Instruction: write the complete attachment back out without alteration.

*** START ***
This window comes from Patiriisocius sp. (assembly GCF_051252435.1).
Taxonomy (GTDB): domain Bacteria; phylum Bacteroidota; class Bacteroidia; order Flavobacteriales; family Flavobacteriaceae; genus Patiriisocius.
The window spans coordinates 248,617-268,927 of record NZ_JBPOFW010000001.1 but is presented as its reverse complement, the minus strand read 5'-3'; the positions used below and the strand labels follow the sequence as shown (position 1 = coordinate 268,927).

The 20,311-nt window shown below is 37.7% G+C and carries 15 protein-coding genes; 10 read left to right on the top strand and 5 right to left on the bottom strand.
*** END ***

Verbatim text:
This window comes from Patiriisocius sp. (assembly GCF_051252435.1).
Taxonomy (GTDB): domain Bacteria; phylum Bacteroidota; class Bacteroidia; order Flavobacteriales; family Flavobacteriaceae; genus Patiriisocius.
The window spans coordinates 248,617-268,927 of record NZ_JBPOFW010000001.1 but is presented as its reverse complement, the minus strand read 5'-3'; the positions used below and the strand labels follow the sequence as shown (position 1 = coordinate 268,927).

The 20,311-nt window shown below is 37.7% G+C and carries 15 protein-coding genes; 10 read left to right on the top strand and 5 right to left on the bottom strand.